Over the last six months or so I’ve come to wonder if I’m the only person who thinks that, just maybe, the BBC has gone a little bit over the top regarding the fiftieth anniversary of Doctor Who, and not just because in the popular imagination it’s a programme about a man in a scarf being chased around a wobbly set by aliens and monsters made out of egg boxes, play-doh and used toilet rolls. For in their eagerness to force feed us an endless stream of back-slapping and self-congratulation regarding the programme’s half century, BBC bosses have coyly played down the fact that only one episode was made for sixteen of those years as a result of it being axed by, er… BBC bosses.
On top of that they’ve had several problems to contend with that are presumably why they haven’t repeated many older episodes: firstly there’s the problem of how special effects mean TV sci-fi doesn’t age particularly well; the original Star Trek episodes may have been given a multimillion dollar makeover (admirably spent on a CGI toupee for William Shatner) but even if the BBC did something similar for Doctor Who they’d probably just re-render the Daleks using CGI toilet rolls. Oh, and then there’s the small matter that nearly a hundred episodes of this legendary show, this most beloved jewel in the BBC’s crown, have been wiped because no one at the time thought they were worth keeping.
At the same time, though, the BBC was suspiciously quiet about the fact that another of its most famous programmes was also heading towards its half century. For the 1st of January 2014 marked fifty years to the day since the first ever broadcast of Top of the Pops but, apart from a few late-night repeats, they hasn’t made as much of a hoo-hah about that show’s anniversary. For some strange reason, it’s almost as if the BBC don’t want us to remember the programme ever existed...
There are several plausible explanations as to why not much has been made about this particular milestone, though; perhaps they also wiped so many early episodes that they don’t feel there’s enough surviving material to make a representative documentary, or maybe, having gone through the episodes they still have they’ve realised that once they leave out anyone who’s since been accused of sexual offences they only have about fourteen minutes of usable footage from the 1970s. But I like to think there’s another, more simple, explanation: that they looked back over the programme’s history and just realised what a terrible show it was. ‘But wait!’ I hear you cry. ‘All the great bands played Top of the Pops! It was a British institution!’ Well, let’s look at the evidence, shall we…?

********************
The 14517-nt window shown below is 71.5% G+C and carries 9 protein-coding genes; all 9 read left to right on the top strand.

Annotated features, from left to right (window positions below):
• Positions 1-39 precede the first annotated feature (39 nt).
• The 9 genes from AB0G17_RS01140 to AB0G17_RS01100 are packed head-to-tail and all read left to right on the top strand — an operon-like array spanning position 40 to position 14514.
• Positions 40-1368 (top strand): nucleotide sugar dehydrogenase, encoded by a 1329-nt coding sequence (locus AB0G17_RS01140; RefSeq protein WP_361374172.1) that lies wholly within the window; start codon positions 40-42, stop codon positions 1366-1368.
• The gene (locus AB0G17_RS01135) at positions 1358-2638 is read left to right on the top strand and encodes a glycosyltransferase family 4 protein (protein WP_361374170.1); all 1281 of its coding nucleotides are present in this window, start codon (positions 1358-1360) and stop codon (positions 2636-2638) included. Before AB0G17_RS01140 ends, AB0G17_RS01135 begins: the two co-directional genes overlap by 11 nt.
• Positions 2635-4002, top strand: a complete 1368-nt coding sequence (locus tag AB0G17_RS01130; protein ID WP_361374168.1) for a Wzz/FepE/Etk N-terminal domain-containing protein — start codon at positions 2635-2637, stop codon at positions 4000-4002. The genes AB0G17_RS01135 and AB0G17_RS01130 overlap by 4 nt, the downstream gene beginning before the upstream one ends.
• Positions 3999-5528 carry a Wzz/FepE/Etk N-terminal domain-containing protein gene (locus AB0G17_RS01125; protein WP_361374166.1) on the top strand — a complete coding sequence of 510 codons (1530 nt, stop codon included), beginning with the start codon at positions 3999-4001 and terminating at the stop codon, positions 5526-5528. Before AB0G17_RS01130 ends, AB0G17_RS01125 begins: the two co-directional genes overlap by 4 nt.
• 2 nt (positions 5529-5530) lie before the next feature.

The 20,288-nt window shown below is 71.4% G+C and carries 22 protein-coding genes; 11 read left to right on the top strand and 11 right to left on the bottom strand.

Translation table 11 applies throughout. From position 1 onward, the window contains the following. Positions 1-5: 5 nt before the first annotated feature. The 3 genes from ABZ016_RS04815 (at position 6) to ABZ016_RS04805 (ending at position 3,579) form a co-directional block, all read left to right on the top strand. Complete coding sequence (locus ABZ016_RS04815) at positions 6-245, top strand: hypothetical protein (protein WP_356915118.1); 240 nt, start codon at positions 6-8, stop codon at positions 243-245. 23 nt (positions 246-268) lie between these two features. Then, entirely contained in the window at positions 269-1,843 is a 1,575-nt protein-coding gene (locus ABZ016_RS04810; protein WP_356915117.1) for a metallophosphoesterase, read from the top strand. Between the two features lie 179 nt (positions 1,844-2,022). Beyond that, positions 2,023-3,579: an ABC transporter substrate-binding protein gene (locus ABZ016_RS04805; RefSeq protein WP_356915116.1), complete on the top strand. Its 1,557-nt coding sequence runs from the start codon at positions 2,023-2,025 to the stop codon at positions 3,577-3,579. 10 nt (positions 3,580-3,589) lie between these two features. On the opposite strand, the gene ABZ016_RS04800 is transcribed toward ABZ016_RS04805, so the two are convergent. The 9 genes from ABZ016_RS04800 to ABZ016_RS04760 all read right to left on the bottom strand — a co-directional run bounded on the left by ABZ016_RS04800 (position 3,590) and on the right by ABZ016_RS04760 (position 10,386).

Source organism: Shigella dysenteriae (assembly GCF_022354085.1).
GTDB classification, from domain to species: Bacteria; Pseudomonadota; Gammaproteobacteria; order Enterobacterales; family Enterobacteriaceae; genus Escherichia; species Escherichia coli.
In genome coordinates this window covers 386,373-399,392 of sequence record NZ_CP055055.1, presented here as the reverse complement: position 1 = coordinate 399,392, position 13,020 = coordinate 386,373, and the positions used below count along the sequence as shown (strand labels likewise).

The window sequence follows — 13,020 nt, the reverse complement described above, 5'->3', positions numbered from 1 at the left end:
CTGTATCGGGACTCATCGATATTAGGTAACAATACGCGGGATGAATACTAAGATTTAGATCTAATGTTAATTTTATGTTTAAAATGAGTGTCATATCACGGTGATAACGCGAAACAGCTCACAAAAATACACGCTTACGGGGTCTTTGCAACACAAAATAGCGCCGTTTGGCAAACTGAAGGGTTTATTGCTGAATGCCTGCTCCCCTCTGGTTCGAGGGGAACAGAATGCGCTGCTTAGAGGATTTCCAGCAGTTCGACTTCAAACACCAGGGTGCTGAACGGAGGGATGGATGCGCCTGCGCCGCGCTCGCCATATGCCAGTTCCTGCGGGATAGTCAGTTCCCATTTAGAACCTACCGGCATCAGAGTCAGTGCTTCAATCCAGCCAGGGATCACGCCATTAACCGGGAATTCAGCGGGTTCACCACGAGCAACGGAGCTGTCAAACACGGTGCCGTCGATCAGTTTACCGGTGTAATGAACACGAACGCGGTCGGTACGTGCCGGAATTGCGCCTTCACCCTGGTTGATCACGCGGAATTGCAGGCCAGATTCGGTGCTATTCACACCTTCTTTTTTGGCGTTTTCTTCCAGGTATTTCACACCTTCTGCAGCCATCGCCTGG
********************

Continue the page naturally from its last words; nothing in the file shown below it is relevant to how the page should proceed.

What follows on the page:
I can’t deny that the first episode was of a high standard, featuring both the Beatles and the Stones, but even by the early ‘70s the programme was considered uncool by pretty much all of the good bands and even this early on in the programme’s history the BBC evidently decided its role should be to document the very worst output of the music world; and whilst it had some inkling that not all viewers found their musical appetites entirely satisfied by Little Jimmy Osmond and the Bay City Rollers, their solution was to feature songs like the Clash’s ‘Bankrobber’ but accompany them with Pan’s People doing a dance whilst dressed as burglars. Burglars who, for reasons unknown, dressed in lycra. Still, the show continued to be popular into the ‘80s even if its producers evidently spent 95% of the show’s budget on garish neon computer graphics and ensuring that even if a half decent artist turned up to perform they were contractually obliged to mime along to their latest hit as badly as possible, with a clause insisting they perform another take if the performance looked even mildly convincing.